Look at an ancient coin under ordinary light and the chances are that its features, worn down by its passage from hand to hand, will be hard to make out. Point a spotlight at it, though, so that the face of the coin is illuminated from an acute angle, and the resulting shadows will emphasise any minor details.
This is the basic principle behind a novel technique that is helping archaeologists reveal previously invisible clues hidden in the worn or damaged surfaces of any objects they uncover. From wall paintings in Herculaneum to Scandinavian stone tools to rock art in Libya, polynomial texture mapping, as the process is known, is proving an invaluable way to illuminate the past.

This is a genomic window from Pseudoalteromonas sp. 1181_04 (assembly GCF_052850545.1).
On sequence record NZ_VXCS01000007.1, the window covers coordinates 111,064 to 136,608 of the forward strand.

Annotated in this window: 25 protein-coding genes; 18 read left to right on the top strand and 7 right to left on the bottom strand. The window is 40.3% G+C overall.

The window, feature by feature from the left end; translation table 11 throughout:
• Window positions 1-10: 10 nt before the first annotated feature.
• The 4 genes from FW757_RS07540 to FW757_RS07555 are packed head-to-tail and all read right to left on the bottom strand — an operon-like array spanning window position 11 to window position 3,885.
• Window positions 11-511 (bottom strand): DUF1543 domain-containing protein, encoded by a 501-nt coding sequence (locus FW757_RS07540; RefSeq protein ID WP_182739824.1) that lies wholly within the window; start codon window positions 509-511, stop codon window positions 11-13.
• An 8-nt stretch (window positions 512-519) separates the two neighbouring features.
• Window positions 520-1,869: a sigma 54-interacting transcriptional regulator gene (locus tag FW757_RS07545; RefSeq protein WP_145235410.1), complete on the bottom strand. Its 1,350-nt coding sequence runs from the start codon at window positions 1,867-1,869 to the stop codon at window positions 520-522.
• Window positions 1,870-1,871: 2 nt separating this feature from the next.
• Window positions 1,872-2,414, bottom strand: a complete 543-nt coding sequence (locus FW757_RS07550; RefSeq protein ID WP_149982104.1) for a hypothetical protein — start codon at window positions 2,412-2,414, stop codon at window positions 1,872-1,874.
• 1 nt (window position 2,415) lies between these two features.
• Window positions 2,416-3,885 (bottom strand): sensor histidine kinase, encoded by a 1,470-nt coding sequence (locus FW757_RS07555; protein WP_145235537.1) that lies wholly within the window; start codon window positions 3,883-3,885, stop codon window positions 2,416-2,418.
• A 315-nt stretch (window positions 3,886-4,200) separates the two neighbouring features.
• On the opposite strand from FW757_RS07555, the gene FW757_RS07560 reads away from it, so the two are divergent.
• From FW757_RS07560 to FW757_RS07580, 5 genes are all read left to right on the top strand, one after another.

The lighting method was originally developed by Tom Malzbender, a computer scientist at HP’s laboratory in Palo Alto, California, to generate better 3-D imagery for computer games. In its most basic form, the process involves capturing between 30 and 50 digital photos of an object of interest. The pictures are taken from directly above the object in a darkened room. Though the camera is fixed, the object is lit from a different angle in every shot. The photos are then combined on a computer to create an image that can have a “virtual” light shone from various angles to reveal any hidden surface detail. The wavelength of this virtual light can also be changed using the computer, allowing colour-sensitive details of the artefact’s surface to be brought out more clearly.